Among many other things, one of my favorite characteristics of composer Cliff Martinez's work is his ability to casually and unpretentiously present thematic elements to his scores. Whereas some composers of similar ilk ensure the listener is boldly aware of a given score's direction and ultimate destination, the magical ability of Cliff Martinez unrelentingly draws in the listener, making them a parallel observer, but almost as if through tinted or broken glass. Martinez's unique and undeniably classy style of wavering ambient electronic usually contributes to feelings of despondence and desolation yet has the uncanny ability to define and validate the plots intertwined with the scores he creates, creating a sense of closure and yearn that many other composers have long emulated but not duplicated. Such was the case with last year's absolutely stellar scores for Drive and Contagion, the first being an intense gritty and violent film but with a horrifyingly sedated (in a good way) ambient score, and the second displaying an apocalyptic and tumultuous global entropy with a similarly brooding, bleak, and oppressive score that's still one of my favorites to date.
Thus, I was not surprised at all when, after listening to Martinez's score for the film Arbitrage, I found that the story centered on a character played by Richard Gere, who is trying to balance family life, high-traffic financial business on the verge of epic failure, and a marital affair, when he makes a bloody mistake that causes it all to come crashing down. As with erstwhile Martinez efforts, the top-level themes seep through in the score, trapping the listener in a cage of emotional reticence and yet captivating beauty. Calm, melancholic, and sometimes cold ambient interludes weave themselves in and out of all the score's twenty tracks, sometimes scaling the aural cliff to pieces containing electronic percussion before careening to careful piano and guitar resolutions, giving the impression of a gentle and familiar emotional foundation coupled with scant but increasing periods of fracturing stress and heartache. As Martinez continues and furthers the sound of not only Traffic, but the instant classics Solaris and Drive, it's nigh on impossible to select one track that's more effective than the others in encapsulating elements associated with Arbitrage's character losing ultimate control of his life's amorphous fragments, however, it seems every track is paramount in assembling the jigsaw puzzle of the gently hewn score. Whereas one would expect later tracks to illustrate juxtaposition or certainly shattered instrumentation due to the supposed Arbitrage storyline, Martinez's score instead captures the resplendent beauty of such a collapse while entwining the listener until the very end.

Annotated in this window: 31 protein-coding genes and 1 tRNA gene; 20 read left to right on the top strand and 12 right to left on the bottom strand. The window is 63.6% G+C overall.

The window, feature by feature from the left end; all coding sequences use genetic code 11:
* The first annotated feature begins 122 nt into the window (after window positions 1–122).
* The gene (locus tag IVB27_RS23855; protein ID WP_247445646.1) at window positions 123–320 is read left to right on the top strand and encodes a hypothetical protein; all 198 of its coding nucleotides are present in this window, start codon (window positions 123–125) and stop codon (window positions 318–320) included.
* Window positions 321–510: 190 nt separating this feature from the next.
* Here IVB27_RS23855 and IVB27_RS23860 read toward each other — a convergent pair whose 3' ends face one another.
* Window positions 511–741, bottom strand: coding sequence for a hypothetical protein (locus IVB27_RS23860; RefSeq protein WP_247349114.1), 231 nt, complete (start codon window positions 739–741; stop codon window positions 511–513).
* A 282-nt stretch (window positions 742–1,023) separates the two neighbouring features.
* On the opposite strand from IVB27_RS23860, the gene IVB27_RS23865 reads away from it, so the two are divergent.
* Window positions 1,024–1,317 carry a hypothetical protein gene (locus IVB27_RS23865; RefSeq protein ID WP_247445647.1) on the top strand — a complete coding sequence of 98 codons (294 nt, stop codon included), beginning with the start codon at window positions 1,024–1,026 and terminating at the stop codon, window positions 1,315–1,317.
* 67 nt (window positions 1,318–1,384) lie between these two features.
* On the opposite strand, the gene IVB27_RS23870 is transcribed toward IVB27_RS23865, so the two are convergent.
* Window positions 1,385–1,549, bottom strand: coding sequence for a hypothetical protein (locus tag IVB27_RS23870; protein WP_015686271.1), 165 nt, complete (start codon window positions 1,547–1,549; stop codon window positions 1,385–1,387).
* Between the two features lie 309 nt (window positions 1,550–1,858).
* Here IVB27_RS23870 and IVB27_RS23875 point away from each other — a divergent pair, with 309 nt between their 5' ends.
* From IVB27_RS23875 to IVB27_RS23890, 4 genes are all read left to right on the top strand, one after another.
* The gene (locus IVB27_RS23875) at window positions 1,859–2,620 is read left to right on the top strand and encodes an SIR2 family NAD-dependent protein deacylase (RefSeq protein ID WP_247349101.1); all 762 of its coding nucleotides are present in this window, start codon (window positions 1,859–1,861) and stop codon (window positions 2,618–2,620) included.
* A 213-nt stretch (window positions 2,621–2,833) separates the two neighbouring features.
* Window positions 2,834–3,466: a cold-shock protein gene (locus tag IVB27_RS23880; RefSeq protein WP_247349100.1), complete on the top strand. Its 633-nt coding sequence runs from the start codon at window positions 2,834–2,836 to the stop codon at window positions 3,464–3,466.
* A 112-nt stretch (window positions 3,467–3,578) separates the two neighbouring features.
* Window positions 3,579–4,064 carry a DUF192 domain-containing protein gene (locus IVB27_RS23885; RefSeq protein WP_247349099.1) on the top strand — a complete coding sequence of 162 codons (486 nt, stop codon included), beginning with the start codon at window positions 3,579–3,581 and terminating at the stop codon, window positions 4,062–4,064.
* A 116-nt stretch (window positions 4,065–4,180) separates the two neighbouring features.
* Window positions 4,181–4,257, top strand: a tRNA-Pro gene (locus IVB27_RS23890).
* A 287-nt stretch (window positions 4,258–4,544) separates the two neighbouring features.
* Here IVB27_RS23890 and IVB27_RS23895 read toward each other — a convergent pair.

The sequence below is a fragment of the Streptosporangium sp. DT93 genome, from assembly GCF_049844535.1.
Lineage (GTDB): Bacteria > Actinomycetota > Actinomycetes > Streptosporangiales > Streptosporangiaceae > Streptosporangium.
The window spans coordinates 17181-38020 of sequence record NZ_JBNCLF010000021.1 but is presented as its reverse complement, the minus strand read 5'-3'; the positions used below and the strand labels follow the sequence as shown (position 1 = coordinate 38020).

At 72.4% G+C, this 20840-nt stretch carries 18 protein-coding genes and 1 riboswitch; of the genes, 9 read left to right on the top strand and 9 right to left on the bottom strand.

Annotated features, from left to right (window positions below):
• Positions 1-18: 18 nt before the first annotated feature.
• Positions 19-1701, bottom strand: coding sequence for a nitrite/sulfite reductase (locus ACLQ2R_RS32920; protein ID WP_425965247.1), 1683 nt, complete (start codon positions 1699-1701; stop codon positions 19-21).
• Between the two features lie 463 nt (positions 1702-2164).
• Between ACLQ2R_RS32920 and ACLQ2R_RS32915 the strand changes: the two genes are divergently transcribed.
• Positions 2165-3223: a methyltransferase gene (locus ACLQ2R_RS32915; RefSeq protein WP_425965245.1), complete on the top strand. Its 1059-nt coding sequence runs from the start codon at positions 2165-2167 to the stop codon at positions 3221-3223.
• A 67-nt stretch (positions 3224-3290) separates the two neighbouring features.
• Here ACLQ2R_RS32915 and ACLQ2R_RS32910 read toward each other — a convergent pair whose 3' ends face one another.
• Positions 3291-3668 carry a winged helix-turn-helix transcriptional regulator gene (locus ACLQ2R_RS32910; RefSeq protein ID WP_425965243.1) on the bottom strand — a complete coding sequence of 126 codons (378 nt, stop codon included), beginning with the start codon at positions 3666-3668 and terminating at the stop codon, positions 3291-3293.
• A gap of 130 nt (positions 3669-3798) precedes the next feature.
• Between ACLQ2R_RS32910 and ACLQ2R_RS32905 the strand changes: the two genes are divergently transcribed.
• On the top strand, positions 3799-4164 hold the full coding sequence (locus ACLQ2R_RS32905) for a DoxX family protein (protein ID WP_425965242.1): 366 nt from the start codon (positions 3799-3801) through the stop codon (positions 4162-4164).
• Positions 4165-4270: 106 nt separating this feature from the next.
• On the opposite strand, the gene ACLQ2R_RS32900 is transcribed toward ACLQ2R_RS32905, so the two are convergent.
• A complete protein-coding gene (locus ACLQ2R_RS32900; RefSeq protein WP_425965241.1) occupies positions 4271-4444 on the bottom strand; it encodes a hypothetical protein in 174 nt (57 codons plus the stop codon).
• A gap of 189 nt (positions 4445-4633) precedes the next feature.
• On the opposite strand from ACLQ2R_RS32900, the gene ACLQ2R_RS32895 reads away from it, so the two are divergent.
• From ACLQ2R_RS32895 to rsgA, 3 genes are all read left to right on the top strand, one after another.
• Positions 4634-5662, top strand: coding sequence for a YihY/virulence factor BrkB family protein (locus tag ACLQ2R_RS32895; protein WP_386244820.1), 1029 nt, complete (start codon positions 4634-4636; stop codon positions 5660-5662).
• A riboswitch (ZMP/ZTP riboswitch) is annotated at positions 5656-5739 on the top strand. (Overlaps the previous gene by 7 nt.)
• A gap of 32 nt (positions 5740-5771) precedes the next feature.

Interestingly enough, in the CD's liner notes, Arbitrage director Nicholas Jarecki says, "When we were making the movie, we asked each other the question: `What happens when it all crashes?' Cliff answered it with his sound." This is a perfectly fitting description of Martinez's score for the film, which both contains legacy ambient electronic elements as well as a seemingly newfound granular beauty yielded therein. Make no mistake, Cliff Martinez's Arbitrage sits comfortably ahead of Drive and barely behind Contagion as one of his best works to date, and from start to finish, feels like the aural equivalent of warm, serene solace suddenly exposed to benevolent, bitter chill. Very highly recommended!